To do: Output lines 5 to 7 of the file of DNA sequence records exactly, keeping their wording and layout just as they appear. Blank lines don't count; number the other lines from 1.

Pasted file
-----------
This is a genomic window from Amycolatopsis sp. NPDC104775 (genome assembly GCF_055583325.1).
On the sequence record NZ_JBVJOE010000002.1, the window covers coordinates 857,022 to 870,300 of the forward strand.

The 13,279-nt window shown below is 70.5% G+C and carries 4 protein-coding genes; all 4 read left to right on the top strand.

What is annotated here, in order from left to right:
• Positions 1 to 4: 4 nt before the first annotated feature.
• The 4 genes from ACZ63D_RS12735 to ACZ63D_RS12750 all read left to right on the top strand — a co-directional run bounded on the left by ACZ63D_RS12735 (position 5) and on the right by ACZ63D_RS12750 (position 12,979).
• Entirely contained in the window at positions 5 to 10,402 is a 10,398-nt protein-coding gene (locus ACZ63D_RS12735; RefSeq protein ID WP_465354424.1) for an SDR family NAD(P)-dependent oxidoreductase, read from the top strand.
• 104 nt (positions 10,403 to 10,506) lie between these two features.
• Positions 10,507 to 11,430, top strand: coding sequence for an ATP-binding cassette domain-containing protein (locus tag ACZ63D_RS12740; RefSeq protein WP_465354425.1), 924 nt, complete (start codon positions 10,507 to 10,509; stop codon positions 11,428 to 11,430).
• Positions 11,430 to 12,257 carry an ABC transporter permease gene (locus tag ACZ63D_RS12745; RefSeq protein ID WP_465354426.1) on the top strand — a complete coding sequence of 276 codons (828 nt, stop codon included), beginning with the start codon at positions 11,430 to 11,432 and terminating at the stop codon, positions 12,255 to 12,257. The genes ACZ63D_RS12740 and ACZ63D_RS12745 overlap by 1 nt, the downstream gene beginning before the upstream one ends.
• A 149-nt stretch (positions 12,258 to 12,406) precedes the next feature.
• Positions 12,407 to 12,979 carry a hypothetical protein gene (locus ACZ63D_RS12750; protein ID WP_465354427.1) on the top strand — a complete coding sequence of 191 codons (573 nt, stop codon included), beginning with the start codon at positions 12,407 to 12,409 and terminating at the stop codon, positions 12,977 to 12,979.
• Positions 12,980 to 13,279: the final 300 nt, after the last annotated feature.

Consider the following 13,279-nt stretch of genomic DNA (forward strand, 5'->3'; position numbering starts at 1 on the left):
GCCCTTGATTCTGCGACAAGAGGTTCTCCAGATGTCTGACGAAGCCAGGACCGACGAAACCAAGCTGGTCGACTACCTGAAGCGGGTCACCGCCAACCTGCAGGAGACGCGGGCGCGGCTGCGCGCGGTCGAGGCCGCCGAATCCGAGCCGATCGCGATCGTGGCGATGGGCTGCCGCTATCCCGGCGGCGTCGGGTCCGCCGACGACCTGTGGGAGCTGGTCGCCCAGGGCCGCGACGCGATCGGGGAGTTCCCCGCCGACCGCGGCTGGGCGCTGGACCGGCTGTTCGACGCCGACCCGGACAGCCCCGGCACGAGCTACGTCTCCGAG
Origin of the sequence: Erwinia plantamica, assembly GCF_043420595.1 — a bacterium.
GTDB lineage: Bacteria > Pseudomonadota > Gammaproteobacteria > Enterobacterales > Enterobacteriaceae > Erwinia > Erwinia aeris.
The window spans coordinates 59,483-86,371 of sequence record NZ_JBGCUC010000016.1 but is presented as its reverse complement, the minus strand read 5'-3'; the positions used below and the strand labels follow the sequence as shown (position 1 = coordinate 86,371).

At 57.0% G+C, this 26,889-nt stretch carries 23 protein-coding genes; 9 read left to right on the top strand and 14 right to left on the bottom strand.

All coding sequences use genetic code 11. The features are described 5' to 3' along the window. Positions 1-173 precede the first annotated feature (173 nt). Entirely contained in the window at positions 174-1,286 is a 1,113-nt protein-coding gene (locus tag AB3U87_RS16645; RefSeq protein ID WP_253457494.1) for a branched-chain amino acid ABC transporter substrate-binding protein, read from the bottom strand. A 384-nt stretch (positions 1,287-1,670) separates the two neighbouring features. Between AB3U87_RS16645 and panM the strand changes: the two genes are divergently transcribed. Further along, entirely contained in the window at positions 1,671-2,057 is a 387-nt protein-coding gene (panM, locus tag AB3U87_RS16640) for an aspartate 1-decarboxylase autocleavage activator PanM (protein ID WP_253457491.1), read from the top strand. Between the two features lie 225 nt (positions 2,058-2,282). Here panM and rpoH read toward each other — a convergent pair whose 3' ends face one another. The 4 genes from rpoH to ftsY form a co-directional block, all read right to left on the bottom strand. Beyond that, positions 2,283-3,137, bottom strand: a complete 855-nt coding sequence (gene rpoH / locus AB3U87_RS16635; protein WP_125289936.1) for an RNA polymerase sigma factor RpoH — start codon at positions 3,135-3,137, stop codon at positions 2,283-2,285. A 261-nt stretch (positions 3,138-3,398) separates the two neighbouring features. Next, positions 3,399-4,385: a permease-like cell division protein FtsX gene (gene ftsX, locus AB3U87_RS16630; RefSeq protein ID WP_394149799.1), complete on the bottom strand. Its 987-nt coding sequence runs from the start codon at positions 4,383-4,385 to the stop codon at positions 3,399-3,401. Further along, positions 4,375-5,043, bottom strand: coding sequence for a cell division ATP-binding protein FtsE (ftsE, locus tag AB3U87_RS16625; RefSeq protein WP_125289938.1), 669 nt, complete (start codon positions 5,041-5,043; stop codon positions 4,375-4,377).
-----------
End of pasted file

• Positions 1 to 4: 4 nt before the first annotated feature.
• The 4 genes from ACZ63D_RS12735 to ACZ63D_RS12750 all read left to right on the top strand — a co-directional run bounded on the left by ACZ63D_RS12735 (position 5) and on the right by ACZ63D_RS12750 (position 12,979).
• Entirely contained in the window at positions 5 to 10,402 is a 10,398-nt protein-coding gene (locus ACZ63D_RS12735; RefSeq protein ID WP_465354424.1) for an SDR family NAD(P)-dependent oxidoreductase, read from the top strand.